Gabriele Münter and Her Guests. Creative encounters at the Münter House
September 2019—Summer 2021
One hundred and ten years ago, on August 21, 1909, Gabriele Münter bought a home in Murnau in which art history would be written. Now widely known as the Münter House, the comprehensively renovated building was opened to the public as a museum in 1999. To celebrate the double anniversary, we have designed a special exhibition that turns the spotlight on the Münter House as a hub of creative inspiration. The show focuses on the Blue Rider years as well as events in 1934 that exemplify the house's history in the 1930s.
The Münter House in Murnau is famous as one of the birthplaces of modern art. Between 1909 and 1914, Gabriele Münter and Wassily Kandinsky stayed at their country home for extended periods of time. It was in Murnau that Münter broke through to a new visual idiom, and the motifs Kandinsky found in the surrounding landscapes guided him toward abstraction. On more than one occasion, the two hosted visiting fellow artists at the Münter House. In the fall of 1911, Kandinsky invited Franz and Maria Franck-Marc and August and Elisabeth Macke to Murnau to edit the now famous almanac "The Blue Rider." Having returned from Scandinavia, where she had spent the war years, in 1920, Münter would often come to her home in Murnau for much-needed seclusion, although she did not make it her permanent residence until 1931. A few years later, her partner Johannes Eichner moved in with her.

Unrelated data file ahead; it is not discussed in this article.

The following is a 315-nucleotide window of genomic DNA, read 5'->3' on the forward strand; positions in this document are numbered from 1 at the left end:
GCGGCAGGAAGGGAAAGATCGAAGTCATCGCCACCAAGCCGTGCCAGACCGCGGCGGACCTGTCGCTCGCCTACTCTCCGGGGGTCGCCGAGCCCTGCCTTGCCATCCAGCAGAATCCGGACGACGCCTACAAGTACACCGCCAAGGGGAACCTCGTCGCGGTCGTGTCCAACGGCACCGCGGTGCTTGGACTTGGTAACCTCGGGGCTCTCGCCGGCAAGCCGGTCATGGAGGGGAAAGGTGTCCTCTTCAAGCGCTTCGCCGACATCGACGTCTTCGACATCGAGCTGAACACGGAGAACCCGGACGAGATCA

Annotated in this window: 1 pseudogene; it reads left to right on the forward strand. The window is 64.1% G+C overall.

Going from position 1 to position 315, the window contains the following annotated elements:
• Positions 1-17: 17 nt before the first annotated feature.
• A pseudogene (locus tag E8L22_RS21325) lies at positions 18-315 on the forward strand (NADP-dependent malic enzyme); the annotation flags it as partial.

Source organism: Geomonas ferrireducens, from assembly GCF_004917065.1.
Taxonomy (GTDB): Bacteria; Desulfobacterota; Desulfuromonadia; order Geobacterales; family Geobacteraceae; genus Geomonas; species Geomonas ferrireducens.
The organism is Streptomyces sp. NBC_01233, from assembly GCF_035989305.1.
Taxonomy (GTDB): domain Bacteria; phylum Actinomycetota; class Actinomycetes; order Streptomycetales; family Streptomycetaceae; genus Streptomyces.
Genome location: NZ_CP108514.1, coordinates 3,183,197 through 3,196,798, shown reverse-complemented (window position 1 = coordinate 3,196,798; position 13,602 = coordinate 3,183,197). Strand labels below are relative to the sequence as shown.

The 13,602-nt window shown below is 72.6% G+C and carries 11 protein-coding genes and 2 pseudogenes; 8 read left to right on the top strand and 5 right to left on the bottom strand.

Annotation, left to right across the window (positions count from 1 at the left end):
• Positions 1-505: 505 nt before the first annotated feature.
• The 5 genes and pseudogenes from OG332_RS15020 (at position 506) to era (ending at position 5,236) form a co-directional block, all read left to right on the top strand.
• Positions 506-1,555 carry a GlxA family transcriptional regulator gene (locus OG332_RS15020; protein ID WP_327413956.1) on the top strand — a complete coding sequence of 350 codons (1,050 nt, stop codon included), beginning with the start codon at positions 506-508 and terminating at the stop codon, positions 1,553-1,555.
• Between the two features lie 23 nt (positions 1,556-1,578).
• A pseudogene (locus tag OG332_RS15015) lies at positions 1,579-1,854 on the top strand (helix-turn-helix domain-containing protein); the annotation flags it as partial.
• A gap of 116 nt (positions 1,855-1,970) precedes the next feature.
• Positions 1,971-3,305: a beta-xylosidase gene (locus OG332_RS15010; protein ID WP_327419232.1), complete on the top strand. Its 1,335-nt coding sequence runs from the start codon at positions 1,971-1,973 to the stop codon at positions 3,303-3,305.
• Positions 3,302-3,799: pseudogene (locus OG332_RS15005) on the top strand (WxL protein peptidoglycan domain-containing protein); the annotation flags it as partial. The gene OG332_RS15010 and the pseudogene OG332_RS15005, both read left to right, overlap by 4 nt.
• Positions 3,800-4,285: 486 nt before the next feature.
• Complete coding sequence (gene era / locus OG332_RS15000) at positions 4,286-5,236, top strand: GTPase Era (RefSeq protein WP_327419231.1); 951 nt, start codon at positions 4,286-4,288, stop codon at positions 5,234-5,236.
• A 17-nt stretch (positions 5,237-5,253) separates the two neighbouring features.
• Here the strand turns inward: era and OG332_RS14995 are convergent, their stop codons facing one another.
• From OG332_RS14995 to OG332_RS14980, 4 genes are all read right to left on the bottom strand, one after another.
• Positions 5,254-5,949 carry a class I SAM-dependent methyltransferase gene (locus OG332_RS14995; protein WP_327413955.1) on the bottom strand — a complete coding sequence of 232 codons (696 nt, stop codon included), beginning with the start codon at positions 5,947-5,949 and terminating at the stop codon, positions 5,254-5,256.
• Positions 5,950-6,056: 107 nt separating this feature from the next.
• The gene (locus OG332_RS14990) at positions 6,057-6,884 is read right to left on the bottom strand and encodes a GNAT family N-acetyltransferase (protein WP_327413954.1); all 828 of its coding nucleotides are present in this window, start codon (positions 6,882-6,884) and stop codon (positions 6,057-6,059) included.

The exhibition, which takes up the entire building, introduces visitors to the Münter House as a scene of lively gatherings both before the Great War and over the decades that followed. The presentation on the ground floor, which has been completely redesigned for the first time since 1999, includes a selection of photographs. Thirteen new paintings by Münter, eight of which have never been on public display, will be on view in the other rooms. In another first, the Münter House will now also host contemporary art, in the form of a new work by the Munich-based artist Caro Jost: decades after Gabriele Münter's death, the Münter House remains a place of inspiring encounters between creative minds.
Isabelle Jansen and Matthias Mühling